A few days ago, WWF Philippines published an article on the Leave No Trace (LNT) Principle, which are seven simple steps that you can do to keep the environment safe wherever you go. A general example of this is keeping the wildlife safe by not disrupting its balance and being mindful of our campfires.
So, no, those pretty flowers you see in nearby bushes are definitely not for picking. Leave them be.
While WWF’s seven tips work in a much larger scale and in terms of traveling, we’ve also created our own version of it which we can apply in our daily life in the city. Plus, we’ve also suggested some items that can help you accomplish them.
#1 Don’t use products with harmful chemicals
When you use such products, not only are you putting yourself at risk, you are also affecting your surroundings. Take toothpaste, for example: Did you know that when you brush your teeth and spit out your toothpaste, the chemicals (including fluoride) and artificial substances in it may damage aquatic life? For a more natural alternative, Human Nature’s Natural Toothpaste doesn’t have chemicals, and can still give you fresh minty breath throughout the day.
Human Nature. Available at select Beauty Bar branches. For more information, visit their website.
#2 Don’t contribute to air pollution
You probably know by now how car emissions contribute to air pollution. To lessen this, and even get some good leg exercise, you can switch up your ride with this bamboo bike (Bambike) especially if it’s just a short distance.
Bambike. Available at The Bambike Store Intramuros. For more information, visit their website.
#3 Don’t litter everywhere
No matter how big or small your trash is, you must resist the urge to throw it on the ground, especially if it’s a drink with a plastic straw. Our suggestion? Replace your plastic straws with this glass one from Green Selections so you can reuse it anytime you need a drink.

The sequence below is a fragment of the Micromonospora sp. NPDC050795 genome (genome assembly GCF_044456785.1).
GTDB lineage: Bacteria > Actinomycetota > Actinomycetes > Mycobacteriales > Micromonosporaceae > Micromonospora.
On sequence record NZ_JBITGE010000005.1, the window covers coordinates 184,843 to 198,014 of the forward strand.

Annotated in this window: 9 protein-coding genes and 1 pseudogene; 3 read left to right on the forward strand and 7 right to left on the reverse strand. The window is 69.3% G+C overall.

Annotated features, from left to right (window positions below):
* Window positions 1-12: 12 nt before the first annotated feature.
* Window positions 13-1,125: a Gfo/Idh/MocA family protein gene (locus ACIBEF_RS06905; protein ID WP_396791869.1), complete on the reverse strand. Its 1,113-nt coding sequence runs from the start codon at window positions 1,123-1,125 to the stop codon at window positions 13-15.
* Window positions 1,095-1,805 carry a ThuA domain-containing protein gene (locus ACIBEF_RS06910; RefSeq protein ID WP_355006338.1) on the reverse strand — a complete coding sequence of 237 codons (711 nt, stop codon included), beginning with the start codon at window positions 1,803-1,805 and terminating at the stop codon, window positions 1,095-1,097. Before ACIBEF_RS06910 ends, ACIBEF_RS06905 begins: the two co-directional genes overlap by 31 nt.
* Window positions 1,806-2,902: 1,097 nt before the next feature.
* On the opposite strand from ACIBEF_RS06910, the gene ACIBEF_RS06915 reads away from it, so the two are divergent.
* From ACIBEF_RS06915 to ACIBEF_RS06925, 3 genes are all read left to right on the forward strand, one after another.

Green Selections. Available on their website. For more information, visit their Instagram.
#4 Make something new with recycled goods
Upcycling is a very efficient way to preserve still usable materials so they won’t go to waste. These days, companies like H&M even find ways to reuse old clothes. In observance of World Recycle Week, H&M has called on to people to donate their old clothes to nearby shops so they can be upcycled. This is also part of H&M’s sustainable initiative in addition to the launch of their Conscious clothing line.
H&M Conscious. Available at SM Mega Fashion Hall. For more information, visit their website.
#5 Go for less processed goods
After you’ve bought eco-friendly clothes, you also need a bag to match it up with. This handmade silver sling bag from Liana Rosa is made from natural, raw leather hide which means that the materials used no chemicals used in processing them.
Liana Rosa. Available on her website. For more information, visit her website.
#6 Don’t support mass deforestation
Even though we’re in the city and this doesn’t necessarily happen here, but items sold here are made from the wood being cut down from forests. While it’s quite tricky when it comes to getting “safe” items made from wood, especially with furniture as majority of them are mass-manufactured and involves a lot of tree-cutting to make them. But Vito Selma creates furniture, like the Delilah chair, that are made from reharvested wood from New Zealand and Germany, as well as recycled bamboo and rattan.
Vito Selma. Available on his website. For more information, visit his website.
#7 Don’t burn things which can deplete the ozone layer
Similar with what we said about air pollution, burning stuff like plastic, rubber, and metal can also have a bad effect in our environment. Even lighting wax candles were found to release toxins in the air. But, if you are a fan of scented candles, be happy to know that Alice Blue’s soy wax candles release less toxins when you light them as compared to regular scented candles. Plus, they smell just as good as luxury ones.
Alice Blue Candle. Available at Powerplant Mall, Glorietta 1, and TriNoma. For more information, visit their website.
With additional reporting by Olivia Estrada and Jacque De Borja